What is Gastroesophageal Reflux Disease (GERD)

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You may not recognize the name gastroesophageal reflux disease, but this condition has many other names that are much more common, including GERD, gastric reflux disease, acid reflux disease, and simply “reflux”.

This common condition can range in severity and consists of stomach acid rising up into the esophagus and damaging the tissues and walls there, causing discomfort and pain. Acid reflux disease (as it will be referred to for the rest of the article) is probably the most common digestive or gastrointestinal problem as 10% and 20% of America suffers from this condition in one form or another.

Cause

When the esophageal sphincter doesn’t close properly, it allows the acid to come up and cause GERD. This functional failure can be a result of obesity, the use of certain steroids, hernias, sleep apnea, and various other risk factors.

Symptoms

The major symptom of acid reflux disease is heartburn, which anyone can suffer from time to time, but chronic, painful heartburn is the biggest warning sign that you may be developing acid reflux disease.

While the major red flag is the heartburn, as that is the direct sensation of that stomach acid on the esophageal tissues, other symptoms include:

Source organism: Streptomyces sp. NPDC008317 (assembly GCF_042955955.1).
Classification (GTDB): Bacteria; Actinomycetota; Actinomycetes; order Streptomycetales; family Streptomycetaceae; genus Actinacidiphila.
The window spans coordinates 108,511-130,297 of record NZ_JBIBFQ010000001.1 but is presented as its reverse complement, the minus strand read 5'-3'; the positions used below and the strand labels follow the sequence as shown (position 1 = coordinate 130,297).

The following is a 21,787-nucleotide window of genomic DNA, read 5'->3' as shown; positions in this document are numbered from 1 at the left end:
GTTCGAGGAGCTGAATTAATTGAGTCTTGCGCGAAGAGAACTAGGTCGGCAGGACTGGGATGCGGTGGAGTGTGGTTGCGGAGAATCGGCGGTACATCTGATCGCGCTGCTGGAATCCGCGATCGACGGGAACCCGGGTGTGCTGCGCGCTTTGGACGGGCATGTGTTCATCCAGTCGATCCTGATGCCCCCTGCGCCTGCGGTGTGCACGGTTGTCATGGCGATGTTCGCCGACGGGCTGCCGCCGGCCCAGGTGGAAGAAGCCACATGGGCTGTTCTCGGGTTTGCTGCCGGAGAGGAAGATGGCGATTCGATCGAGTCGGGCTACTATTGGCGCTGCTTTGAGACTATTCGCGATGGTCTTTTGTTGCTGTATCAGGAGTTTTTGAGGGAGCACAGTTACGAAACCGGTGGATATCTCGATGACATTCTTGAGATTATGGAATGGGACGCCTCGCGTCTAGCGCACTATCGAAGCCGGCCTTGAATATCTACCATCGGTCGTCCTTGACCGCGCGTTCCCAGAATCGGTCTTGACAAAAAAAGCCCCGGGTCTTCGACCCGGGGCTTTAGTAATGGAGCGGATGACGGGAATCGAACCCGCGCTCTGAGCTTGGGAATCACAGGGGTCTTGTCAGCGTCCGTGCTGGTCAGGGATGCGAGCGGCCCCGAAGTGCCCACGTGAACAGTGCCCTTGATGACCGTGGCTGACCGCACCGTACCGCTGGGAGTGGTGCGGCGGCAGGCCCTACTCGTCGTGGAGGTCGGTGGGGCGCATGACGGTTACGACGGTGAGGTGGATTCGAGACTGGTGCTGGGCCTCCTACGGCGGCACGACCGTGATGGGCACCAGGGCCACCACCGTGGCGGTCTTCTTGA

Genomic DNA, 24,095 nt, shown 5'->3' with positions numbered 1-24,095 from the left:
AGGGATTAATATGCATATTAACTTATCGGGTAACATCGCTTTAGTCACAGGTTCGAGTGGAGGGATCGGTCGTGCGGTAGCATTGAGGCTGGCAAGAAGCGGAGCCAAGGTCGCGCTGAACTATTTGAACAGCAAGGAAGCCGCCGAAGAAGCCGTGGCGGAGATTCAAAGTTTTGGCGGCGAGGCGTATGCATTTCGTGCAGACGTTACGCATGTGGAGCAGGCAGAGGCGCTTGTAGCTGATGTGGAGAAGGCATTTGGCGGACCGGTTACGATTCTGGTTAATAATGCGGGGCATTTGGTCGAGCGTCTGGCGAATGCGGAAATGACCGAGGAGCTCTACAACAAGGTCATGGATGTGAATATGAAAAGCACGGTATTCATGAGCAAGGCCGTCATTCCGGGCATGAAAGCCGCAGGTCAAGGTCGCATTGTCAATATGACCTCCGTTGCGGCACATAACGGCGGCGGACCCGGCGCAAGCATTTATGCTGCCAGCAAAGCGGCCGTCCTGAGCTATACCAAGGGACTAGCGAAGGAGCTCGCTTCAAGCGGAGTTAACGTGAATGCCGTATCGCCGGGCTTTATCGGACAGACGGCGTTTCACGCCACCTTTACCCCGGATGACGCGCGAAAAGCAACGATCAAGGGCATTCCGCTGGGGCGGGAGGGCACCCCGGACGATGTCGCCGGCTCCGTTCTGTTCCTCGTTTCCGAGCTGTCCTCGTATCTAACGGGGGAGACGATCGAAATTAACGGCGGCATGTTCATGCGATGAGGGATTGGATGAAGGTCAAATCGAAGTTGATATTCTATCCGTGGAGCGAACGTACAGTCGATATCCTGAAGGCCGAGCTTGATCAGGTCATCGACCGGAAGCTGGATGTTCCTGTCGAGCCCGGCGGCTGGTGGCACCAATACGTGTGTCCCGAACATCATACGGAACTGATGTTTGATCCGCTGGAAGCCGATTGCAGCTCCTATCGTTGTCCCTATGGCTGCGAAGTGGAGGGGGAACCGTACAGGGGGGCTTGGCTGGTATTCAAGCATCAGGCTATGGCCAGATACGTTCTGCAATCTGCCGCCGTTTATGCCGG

• Vomiting
  • Nausea
  • Painful swallowing
  • Coughing
  • Chest pain
  • Excess saliva
  • Bad breath
  • Cavities
  • Inflamed gums
  • Hoarseness

Diagnosis

Gastroenterologists might make use of one or more of the following tests to confirm acid reflux disease:

  • Esophageal pH and impedance monitoring: This test is used to measure levels of acid in the This measures the esophagus while eating or sleeping.
  • Upper gastrointestinal (GI) endoscope: A tube with a camera attached is inserted into the esophagus. A small tissue sample may also be extracted in a biopsy.
  • Upper GI series: This is an X-ray of the upper digestive system that will examine if there are physical abnormalities that might cause GERD.
  • Esophageal manometry: This measures esophageal muscle contractions while swallowing. It can also measure the sphincter functioning.
  • Bravo wireless esophageal pH monitoring: A small temporary capsule is attached to the esophagus to continuously monitor the acidity for about 48 hours.

There are plenty of medications and treatments that can reduce the discomfort and regularity of acid reflux disease episodes, but many people prefer to take care of this problem at home, which is entirely possible if your case isn’t severe.

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